Figure 6. Praja2 inhibited GC growth in vivo. 30 mice were divided into two group randomly, MKN-45 cells were subcutaneously injected into nude mice. 1 week later, we injected lentivirus packaged praja2 or NC into tumors. (A) Tumor volume was measured every 7 days. (B) Tumors was isolated after 28 days of MKN-45 cells injection, and photos for representative tumors. (C) The mRNA of praja2 and KSR1 in isolated tumors were detected by qRT-PCR. (D) Western blot for praja2, KSR1, MEK, p-MEK, ERK and p-ERK protein expression in isolated tumors. Data are mean ± SD; *P < 0.05.
Gastric cancer is one of the most common malignant tumors in China . Among the newly diagnosed cancer cases every year, gastric cancer ranks fourth and ranks second in cancer mortality. Due to unknown etiology, occult onset, lack of specific symptoms and effective early diagnosis, most cases of gastric cancer are diagnosed in the late stage . Coupled with the decrease of sensitivity of gastric cancer cells to radiotherapy and chemotherapy and the increasing drug resistance in recent years, the 5-year survival rate of patients with gastric cancer is less than 20% . Therefore, it is more and more important to find more effective molecular biological markers to improve the early diagnosis rate of gastric cancer. In present study, we revealed that praja2 could inhibit GC tumor growth via KSR1-MEK-ERK axis, which might be a novel target for GC clinical treatment.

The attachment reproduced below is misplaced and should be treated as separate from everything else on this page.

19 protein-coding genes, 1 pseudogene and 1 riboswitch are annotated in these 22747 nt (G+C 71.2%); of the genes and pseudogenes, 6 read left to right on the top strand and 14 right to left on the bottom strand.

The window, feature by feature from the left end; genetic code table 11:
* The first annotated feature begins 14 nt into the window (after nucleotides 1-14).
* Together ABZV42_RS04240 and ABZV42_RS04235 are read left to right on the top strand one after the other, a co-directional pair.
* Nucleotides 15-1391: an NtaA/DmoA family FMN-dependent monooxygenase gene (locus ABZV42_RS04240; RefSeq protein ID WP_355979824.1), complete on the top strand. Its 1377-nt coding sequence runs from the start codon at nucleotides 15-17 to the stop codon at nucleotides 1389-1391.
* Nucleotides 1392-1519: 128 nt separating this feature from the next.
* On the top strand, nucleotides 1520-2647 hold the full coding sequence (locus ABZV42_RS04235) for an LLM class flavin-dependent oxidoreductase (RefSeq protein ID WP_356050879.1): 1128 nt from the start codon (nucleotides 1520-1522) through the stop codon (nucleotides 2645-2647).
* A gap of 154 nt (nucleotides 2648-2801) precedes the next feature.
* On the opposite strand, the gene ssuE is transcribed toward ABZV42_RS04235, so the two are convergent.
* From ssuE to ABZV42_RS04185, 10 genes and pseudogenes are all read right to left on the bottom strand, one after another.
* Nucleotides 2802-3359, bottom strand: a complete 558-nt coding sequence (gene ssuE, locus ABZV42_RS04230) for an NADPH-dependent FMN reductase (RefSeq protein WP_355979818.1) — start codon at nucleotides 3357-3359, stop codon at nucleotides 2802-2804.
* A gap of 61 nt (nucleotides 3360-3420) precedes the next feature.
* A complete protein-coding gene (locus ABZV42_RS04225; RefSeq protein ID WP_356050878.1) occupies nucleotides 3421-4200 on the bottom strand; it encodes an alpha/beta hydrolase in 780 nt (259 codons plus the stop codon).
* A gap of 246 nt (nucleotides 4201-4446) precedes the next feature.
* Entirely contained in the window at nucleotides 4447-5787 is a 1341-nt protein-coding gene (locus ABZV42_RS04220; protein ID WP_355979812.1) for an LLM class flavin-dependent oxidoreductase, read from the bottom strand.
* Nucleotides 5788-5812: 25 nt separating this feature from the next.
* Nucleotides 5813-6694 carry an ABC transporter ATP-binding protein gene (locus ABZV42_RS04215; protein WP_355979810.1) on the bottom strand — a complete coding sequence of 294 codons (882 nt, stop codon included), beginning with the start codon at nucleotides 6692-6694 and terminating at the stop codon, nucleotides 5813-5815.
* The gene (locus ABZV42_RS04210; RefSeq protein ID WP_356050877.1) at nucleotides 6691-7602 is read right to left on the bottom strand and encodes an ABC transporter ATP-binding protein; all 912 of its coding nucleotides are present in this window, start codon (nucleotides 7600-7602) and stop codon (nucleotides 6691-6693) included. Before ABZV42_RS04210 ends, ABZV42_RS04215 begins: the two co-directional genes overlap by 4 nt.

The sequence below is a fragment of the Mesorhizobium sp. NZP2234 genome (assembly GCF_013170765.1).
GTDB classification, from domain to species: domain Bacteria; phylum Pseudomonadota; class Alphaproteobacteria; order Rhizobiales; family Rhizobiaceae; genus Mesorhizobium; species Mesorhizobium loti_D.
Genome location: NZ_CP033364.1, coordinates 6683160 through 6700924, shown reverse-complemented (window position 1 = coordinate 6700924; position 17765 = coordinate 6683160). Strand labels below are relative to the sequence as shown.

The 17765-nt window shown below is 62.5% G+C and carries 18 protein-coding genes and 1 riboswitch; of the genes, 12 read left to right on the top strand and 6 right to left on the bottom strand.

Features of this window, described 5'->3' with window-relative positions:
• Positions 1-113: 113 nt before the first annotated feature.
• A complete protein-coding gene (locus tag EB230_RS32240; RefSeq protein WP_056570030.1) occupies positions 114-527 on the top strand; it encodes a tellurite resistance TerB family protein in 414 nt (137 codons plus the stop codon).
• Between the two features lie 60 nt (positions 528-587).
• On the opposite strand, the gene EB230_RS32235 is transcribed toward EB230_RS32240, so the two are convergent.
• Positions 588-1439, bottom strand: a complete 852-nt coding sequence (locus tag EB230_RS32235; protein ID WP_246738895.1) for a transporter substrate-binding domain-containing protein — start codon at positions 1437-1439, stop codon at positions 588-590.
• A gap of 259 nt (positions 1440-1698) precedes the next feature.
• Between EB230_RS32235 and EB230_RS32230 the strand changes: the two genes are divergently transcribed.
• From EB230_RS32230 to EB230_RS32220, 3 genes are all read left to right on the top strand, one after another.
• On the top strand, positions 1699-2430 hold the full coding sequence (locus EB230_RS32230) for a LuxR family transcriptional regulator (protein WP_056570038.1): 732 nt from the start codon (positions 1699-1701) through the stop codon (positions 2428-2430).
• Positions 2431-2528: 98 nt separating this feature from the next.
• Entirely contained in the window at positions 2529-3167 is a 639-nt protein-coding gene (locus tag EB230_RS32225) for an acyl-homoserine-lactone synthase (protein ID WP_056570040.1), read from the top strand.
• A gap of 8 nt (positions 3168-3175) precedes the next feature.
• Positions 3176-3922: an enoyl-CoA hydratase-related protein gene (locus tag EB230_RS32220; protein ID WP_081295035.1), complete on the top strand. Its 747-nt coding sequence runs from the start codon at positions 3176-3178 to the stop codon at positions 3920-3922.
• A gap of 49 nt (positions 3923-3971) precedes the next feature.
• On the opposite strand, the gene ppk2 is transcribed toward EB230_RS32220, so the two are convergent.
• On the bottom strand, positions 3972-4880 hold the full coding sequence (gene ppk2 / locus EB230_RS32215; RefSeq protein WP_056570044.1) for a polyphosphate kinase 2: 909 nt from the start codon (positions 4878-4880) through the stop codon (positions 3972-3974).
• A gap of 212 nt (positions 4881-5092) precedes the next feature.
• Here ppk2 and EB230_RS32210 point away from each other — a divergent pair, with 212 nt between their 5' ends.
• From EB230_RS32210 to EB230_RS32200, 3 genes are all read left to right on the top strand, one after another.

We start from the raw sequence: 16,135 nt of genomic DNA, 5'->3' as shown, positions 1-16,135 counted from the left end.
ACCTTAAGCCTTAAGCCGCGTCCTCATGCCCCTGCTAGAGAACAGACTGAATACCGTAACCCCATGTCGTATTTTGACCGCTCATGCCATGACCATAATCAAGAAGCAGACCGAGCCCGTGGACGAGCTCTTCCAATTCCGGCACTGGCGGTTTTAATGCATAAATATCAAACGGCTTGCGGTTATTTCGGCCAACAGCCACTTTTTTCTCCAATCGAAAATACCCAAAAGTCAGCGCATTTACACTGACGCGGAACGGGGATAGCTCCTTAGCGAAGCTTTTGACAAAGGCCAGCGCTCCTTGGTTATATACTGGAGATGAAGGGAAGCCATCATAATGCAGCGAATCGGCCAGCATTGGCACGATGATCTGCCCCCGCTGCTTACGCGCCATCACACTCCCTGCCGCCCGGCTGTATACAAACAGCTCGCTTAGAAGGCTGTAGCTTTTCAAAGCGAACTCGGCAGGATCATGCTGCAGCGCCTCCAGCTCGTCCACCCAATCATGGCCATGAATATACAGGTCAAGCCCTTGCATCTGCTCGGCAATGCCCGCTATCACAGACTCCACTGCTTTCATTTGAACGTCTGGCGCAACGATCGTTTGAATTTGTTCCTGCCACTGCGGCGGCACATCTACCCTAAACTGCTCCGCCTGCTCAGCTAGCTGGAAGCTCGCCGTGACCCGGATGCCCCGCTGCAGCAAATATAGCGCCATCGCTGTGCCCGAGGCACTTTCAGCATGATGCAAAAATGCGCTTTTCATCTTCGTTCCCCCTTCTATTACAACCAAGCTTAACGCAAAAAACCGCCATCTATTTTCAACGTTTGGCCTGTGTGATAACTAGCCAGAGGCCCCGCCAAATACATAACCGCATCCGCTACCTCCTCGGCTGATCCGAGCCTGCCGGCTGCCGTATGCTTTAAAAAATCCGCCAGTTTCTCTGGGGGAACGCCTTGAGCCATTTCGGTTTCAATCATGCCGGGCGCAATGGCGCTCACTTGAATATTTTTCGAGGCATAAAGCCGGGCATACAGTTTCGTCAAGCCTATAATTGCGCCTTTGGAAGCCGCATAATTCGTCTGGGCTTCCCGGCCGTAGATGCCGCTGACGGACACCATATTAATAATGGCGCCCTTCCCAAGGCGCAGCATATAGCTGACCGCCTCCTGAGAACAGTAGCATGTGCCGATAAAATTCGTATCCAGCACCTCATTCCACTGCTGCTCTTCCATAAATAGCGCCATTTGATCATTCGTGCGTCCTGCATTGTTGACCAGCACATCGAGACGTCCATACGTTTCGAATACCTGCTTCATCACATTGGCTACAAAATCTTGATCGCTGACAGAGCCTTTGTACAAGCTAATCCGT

As a scaffold protein in Ras/Raf/MAPK signal pathway, KSR1 forms a complex with three kinases Raf/MEK/ERK in MAPK signal pathway on the cell membrane . Under external stimulation, KSR1 increases the phosphorylation of Raf, MEK and ERK, promotes upstream signal transduction and multiple downstream substrates in the cytoplasm and nucleus, and regulates biological processes such as cell proliferation, cell cycle and apoptosis in this way [27, 28]. Recent studies have shown that KSR1 is expressed in many tumor cell lines, such as lung cancer, prostate cancer, breast cancer and so on, and the expression of KSR1 is related to the sensitivity of antineoplastic drugs [29, 30]. And in present study, we performed microarray and found that KSR1 was increased in GC patients, and this result was further confirmed by qRT-PCR. Additionally, high expression of KSR1 indicated a poor prognosis. Tumor cell migration and invasion are important features of advanced malignant tumors, and it is also one of the important factors that determine the prognosis and five-year survival rate of many tumors. In our results, we found that silencing of KSR1 inhibited the proliferation, migration and invasion of MKN-45 cells. On the contrary, overexpression of KSR1 promoted progression of GC.